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You cannot say thank you enough!

As students head back to school, its time for nonprofit professionals to return to FUNdraising School.


Receiving a gift – especially a major gift – is an important milestone for any organization. Gifts and grants are the financial backbone of so many nonprofits, and they cannot be taken for granted. Yet sometimes they are. And that can have a negative impact now and in the future.

Here’s what we have learned. In the nonprofit sector professionals and volunteers “wear many hats.” There is a lot of work to be done, and people are busy. Sometimes the function known formally as “gift processing” gets neglected, or set aside until the end of the month or another arbitrary time. While this allows other priorities to receive attention, it is also dangerous.

Put yourself in a donor’s shoes. They have made a gift. They may have thought a lot about the gift before making it, regardless of the amount. They may have even worked in consultation with your staff to define their gift and how it will be used. After they make the gift, they want to know you received it, and what you will do with it. They want a receipt, and they want to hear the words “thank you.”

You may think, “oh our donors are so close to us, they know we appreciate their support.” If you appreciate their support, show it. We’ve seen what happens when you don’t: people feel neglected; they feel you don’t need their money; they don’t understand what is going on; and some get angry and talk bad about your organization. They may never say it to you, but they say it. We know this because it is a frequent finding when an organization – or institution – conducts a fundraising feasibility study. Those interviewed tell us: we love their work, but we don’t hear from them until they need money.

Here are five steps to make sure you are quick to say, “Thank You!”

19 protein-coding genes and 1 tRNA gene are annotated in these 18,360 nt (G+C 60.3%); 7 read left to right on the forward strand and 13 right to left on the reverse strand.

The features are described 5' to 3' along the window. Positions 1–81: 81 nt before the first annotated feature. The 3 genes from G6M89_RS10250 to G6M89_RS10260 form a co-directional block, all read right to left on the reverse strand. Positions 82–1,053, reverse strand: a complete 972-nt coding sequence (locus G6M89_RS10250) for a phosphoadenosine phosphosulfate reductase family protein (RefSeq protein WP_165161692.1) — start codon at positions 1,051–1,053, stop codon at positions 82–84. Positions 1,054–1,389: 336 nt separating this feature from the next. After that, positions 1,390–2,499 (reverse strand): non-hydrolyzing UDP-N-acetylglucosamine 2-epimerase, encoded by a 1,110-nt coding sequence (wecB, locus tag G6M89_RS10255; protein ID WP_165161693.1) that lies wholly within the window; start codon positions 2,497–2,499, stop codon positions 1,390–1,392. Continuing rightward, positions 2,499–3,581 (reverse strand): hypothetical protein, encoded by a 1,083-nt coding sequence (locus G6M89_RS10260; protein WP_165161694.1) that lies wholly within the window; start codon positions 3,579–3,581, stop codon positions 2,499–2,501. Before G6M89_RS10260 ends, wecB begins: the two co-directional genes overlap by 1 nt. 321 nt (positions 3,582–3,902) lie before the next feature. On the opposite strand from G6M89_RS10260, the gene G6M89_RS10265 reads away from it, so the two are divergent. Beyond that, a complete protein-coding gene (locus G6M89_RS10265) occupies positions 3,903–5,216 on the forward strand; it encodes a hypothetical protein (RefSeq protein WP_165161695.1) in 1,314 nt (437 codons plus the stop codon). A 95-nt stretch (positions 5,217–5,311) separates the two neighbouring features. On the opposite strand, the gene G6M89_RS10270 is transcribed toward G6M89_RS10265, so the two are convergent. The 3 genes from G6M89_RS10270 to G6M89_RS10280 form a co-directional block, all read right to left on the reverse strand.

1. Ensure that your online giving page is set up to send an automatic email thank you message to every donor.
  2. Set up a process so that when a gift is received through an online transfer, credit card payment, or check, someone in accounting immediately informs either the executive director or development director. A letter should go out within 24 to 48 hours that is personally signed.
  3. Regardless how the thank you is sent, make sure the content is original, accurate, engaging, and current. Update your letters every month, and more often as appropriate.
  4. Record the gift in your donor database, and schedule a time for a follow up communication. Depending on the individual and your organization’s resources, the follow-up could be an email, a phone call, or an invitation to lunch or to visit your organization.
  5. Finally, for a gift that is considered “large” or unusual for your organization, pick up the phone and personally say thank you. Start a conversation.

We know you care – it is at the heart of all your work. Take a little time now to say thank you.


Don’t forget:


Copyright 2019 – Mel and Pearl Shaw

When you are ready to build a fund development program, grow your fundraising, or increase board engagement we are here to help. (901) 522-8727. www.saadandshaw.com.

Image courtesy of 123RF.com.

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